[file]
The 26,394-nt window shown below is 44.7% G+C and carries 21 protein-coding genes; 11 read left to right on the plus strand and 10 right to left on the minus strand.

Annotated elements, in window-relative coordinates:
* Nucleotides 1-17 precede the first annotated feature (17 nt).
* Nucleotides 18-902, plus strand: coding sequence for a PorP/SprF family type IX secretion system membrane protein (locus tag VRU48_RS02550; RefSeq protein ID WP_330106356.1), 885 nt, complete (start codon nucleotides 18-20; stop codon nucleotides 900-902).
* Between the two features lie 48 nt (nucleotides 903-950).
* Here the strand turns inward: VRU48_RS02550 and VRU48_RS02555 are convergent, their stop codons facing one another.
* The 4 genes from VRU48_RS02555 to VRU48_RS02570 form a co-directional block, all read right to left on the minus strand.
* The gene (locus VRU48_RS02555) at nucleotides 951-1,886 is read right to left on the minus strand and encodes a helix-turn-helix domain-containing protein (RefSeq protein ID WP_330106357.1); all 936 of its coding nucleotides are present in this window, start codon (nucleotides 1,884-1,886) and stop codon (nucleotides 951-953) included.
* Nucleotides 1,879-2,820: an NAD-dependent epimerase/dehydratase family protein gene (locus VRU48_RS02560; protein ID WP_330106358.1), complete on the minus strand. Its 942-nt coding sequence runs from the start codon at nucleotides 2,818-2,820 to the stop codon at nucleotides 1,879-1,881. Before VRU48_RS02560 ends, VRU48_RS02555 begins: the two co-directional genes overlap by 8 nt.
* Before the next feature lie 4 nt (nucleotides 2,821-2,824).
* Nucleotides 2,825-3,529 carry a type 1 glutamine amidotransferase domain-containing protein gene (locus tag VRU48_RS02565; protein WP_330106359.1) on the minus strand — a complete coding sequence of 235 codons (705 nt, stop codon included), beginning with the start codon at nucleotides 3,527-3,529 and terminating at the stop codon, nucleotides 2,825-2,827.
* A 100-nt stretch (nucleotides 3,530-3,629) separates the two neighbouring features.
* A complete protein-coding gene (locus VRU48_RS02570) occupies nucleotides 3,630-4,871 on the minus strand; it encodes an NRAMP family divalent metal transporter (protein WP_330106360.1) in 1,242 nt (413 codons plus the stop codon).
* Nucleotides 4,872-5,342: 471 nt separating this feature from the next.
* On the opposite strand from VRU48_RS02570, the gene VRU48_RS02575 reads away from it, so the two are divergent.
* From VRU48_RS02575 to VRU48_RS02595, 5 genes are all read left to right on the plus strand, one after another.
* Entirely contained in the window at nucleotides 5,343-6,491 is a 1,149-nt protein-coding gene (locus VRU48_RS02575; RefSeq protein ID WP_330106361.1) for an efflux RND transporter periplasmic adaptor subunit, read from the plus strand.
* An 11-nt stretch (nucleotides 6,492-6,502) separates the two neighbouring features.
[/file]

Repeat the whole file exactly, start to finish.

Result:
The 26,394-nt window shown below is 44.7% G+C and carries 21 protein-coding genes; 11 read left to right on the plus strand and 10 right to left on the minus strand.

Annotated elements, in window-relative coordinates:
* Nucleotides 1-17 precede the first annotated feature (17 nt).
* Nucleotides 18-902, plus strand: coding sequence for a PorP/SprF family type IX secretion system membrane protein (locus tag VRU48_RS02550; RefSeq protein ID WP_330106356.1), 885 nt, complete (start codon nucleotides 18-20; stop codon nucleotides 900-902).
* Between the two features lie 48 nt (nucleotides 903-950).
* Here the strand turns inward: VRU48_RS02550 and VRU48_RS02555 are convergent, their stop codons facing one another.
* The 4 genes from VRU48_RS02555 to VRU48_RS02570 form a co-directional block, all read right to left on the minus strand.
* The gene (locus VRU48_RS02555) at nucleotides 951-1,886 is read right to left on the minus strand and encodes a helix-turn-helix domain-containing protein (RefSeq protein ID WP_330106357.1); all 936 of its coding nucleotides are present in this window, start codon (nucleotides 1,884-1,886) and stop codon (nucleotides 951-953) included.
* Nucleotides 1,879-2,820: an NAD-dependent epimerase/dehydratase family protein gene (locus VRU48_RS02560; protein ID WP_330106358.1), complete on the minus strand. Its 942-nt coding sequence runs from the start codon at nucleotides 2,818-2,820 to the stop codon at nucleotides 1,879-1,881. Before VRU48_RS02560 ends, VRU48_RS02555 begins: the two co-directional genes overlap by 8 nt.
* Before the next feature lie 4 nt (nucleotides 2,821-2,824).
* Nucleotides 2,825-3,529 carry a type 1 glutamine amidotransferase domain-containing protein gene (locus tag VRU48_RS02565; protein WP_330106359.1) on the minus strand — a complete coding sequence of 235 codons (705 nt, stop codon included), beginning with the start codon at nucleotides 3,527-3,529 and terminating at the stop codon, nucleotides 2,825-2,827.
* A 100-nt stretch (nucleotides 3,530-3,629) separates the two neighbouring features.
* A complete protein-coding gene (locus VRU48_RS02570) occupies nucleotides 3,630-4,871 on the minus strand; it encodes an NRAMP family divalent metal transporter (protein WP_330106360.1) in 1,242 nt (413 codons plus the stop codon).
* Nucleotides 4,872-5,342: 471 nt separating this feature from the next.
* On the opposite strand from VRU48_RS02570, the gene VRU48_RS02575 reads away from it, so the two are divergent.
* From VRU48_RS02575 to VRU48_RS02595, 5 genes are all read left to right on the plus strand, one after another.
* Entirely contained in the window at nucleotides 5,343-6,491 is a 1,149-nt protein-coding gene (locus VRU48_RS02575; RefSeq protein ID WP_330106361.1) for an efflux RND transporter periplasmic adaptor subunit, read from the plus strand.
* An 11-nt stretch (nucleotides 6,492-6,502) separates the two neighbouring features.